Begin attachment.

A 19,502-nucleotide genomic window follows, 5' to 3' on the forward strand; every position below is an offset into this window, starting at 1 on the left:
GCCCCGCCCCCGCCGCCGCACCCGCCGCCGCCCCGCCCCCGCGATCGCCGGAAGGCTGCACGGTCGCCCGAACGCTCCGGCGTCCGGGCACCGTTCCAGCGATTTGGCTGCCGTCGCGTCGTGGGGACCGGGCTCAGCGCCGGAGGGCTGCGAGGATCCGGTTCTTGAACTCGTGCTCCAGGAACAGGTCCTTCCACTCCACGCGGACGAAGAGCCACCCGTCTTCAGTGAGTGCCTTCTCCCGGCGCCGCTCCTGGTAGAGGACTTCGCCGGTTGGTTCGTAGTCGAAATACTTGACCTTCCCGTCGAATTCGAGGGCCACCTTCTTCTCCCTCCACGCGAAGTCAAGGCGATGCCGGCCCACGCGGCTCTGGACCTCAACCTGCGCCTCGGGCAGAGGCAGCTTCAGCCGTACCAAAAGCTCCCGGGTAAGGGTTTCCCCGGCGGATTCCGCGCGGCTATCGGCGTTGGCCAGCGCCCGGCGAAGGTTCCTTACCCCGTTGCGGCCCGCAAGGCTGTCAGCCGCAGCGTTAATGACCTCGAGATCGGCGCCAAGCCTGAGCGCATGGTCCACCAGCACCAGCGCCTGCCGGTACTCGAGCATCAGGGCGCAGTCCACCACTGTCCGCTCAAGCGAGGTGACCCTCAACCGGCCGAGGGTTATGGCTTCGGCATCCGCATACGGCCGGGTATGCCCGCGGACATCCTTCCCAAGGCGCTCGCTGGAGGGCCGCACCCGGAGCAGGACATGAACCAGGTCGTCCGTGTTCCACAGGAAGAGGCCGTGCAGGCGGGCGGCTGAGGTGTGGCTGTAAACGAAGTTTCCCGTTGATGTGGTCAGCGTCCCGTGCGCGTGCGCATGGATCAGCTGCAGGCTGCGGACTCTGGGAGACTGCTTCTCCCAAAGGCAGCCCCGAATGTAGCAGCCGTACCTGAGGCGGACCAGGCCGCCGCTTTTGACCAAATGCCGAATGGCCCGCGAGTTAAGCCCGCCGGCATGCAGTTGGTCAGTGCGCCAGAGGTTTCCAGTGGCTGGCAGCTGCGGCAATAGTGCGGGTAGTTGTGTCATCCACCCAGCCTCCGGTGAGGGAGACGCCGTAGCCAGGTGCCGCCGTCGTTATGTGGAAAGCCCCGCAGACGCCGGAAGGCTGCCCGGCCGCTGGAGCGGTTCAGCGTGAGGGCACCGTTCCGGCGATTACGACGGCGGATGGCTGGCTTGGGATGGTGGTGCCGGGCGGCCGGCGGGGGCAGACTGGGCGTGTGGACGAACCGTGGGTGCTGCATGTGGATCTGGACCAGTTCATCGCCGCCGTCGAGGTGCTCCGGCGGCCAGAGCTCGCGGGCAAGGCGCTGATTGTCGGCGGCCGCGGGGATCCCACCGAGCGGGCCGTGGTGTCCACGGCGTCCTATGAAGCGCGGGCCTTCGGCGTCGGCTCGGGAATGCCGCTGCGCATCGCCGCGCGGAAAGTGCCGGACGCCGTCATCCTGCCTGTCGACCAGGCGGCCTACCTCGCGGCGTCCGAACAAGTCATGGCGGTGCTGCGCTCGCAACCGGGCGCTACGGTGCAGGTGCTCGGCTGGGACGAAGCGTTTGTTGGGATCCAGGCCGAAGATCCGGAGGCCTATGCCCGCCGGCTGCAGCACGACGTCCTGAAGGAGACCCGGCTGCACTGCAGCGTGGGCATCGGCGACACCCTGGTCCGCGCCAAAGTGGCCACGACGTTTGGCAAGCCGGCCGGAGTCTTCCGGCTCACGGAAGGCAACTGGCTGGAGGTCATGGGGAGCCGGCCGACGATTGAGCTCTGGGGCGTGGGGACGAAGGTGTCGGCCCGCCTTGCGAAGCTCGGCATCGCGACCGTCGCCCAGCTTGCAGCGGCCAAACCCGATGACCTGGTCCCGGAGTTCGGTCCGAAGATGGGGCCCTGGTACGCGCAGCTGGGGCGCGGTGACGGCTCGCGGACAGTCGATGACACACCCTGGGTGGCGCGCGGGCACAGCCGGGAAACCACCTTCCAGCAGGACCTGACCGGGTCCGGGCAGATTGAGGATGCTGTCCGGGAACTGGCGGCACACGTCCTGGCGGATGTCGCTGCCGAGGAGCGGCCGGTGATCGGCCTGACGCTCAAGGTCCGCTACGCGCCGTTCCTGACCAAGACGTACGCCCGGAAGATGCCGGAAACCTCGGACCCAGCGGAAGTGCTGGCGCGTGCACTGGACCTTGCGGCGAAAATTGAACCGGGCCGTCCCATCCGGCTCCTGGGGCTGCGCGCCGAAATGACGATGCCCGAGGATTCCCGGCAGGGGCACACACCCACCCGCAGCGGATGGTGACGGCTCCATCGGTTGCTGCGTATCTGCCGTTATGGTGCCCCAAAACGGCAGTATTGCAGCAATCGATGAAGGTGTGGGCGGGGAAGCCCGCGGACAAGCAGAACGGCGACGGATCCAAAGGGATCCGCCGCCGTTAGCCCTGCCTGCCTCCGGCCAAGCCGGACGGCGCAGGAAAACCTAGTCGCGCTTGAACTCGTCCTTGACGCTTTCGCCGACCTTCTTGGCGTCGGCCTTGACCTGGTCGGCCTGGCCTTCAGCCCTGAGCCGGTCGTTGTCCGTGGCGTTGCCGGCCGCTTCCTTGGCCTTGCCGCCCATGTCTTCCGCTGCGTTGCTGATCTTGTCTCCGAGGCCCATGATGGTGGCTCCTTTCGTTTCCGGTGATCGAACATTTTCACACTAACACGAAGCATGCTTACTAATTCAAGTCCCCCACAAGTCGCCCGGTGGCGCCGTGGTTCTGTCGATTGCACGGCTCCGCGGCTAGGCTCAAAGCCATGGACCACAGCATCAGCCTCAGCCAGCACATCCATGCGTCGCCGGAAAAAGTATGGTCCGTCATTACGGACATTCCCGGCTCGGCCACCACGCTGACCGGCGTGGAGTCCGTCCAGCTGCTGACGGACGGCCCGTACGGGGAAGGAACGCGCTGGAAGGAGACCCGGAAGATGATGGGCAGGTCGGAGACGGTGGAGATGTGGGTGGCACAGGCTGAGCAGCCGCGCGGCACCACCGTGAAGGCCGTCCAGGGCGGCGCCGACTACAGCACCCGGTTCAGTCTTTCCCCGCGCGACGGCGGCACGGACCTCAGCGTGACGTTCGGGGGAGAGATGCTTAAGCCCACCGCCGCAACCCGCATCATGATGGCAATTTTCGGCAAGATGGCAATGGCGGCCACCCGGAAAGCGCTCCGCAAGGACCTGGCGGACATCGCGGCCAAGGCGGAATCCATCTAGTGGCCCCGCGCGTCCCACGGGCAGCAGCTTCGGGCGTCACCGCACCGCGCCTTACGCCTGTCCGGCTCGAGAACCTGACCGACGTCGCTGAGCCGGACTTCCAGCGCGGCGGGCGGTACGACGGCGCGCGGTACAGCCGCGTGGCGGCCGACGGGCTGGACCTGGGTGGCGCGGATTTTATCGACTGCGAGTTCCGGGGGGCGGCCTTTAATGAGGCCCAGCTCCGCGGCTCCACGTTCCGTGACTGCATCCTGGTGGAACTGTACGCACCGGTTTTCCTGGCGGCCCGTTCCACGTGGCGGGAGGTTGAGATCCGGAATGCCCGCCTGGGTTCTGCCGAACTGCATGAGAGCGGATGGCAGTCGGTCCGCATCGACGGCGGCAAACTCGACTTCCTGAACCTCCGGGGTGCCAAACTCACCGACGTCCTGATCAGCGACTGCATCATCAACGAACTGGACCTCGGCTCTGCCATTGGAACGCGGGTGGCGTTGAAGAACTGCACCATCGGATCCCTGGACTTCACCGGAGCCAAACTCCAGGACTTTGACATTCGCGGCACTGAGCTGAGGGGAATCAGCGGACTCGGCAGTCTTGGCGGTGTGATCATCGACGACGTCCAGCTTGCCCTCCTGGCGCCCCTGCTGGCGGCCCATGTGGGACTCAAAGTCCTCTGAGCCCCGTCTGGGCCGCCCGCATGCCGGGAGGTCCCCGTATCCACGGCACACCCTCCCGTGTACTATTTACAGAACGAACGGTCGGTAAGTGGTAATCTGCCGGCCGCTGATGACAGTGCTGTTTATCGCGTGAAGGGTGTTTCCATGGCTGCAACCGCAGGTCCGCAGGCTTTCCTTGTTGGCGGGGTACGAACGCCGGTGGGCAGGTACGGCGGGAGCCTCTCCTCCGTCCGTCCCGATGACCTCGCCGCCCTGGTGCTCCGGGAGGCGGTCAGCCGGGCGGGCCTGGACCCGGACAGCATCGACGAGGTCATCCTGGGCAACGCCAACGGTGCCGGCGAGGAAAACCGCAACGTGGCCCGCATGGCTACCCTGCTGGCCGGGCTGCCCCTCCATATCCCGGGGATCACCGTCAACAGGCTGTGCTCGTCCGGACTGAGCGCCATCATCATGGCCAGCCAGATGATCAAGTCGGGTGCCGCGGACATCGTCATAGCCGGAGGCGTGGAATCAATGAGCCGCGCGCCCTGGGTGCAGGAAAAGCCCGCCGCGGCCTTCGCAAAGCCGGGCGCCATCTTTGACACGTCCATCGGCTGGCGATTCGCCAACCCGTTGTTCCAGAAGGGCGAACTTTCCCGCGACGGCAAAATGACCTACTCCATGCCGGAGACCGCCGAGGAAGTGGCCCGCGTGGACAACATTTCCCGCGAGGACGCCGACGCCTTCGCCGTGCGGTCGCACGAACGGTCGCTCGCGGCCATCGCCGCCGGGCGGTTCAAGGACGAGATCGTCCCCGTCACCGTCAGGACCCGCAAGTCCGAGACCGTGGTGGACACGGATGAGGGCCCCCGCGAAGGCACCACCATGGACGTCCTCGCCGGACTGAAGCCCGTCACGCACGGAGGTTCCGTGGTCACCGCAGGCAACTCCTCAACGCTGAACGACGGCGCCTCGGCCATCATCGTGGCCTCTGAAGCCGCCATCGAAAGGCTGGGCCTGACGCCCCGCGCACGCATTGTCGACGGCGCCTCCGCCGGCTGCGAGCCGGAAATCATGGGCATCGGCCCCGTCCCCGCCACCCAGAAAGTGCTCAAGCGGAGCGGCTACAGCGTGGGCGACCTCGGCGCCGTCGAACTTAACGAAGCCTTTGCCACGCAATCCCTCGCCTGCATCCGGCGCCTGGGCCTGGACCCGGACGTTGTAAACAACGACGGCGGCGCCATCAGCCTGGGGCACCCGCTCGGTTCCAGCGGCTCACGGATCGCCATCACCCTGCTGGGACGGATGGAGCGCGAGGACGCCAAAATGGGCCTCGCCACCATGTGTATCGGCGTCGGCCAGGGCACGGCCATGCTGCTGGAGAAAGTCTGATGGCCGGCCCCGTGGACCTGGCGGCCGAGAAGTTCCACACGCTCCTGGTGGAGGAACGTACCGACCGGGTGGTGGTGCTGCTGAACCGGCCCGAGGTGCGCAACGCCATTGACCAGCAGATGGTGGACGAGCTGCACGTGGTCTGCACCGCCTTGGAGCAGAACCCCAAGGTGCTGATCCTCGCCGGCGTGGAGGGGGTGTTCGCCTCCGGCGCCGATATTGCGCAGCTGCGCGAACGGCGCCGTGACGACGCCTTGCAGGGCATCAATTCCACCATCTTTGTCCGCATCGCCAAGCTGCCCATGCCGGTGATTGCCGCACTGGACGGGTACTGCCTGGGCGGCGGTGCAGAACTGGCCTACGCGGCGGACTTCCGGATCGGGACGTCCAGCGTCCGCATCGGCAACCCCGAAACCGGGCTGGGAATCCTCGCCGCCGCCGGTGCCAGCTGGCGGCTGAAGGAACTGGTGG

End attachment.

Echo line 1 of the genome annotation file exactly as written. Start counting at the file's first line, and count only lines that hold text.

A 19,502-nucleotide genomic window follows, 5' to 3' on the forward strand; every position below is an offset into this window, starting at 1 on the left: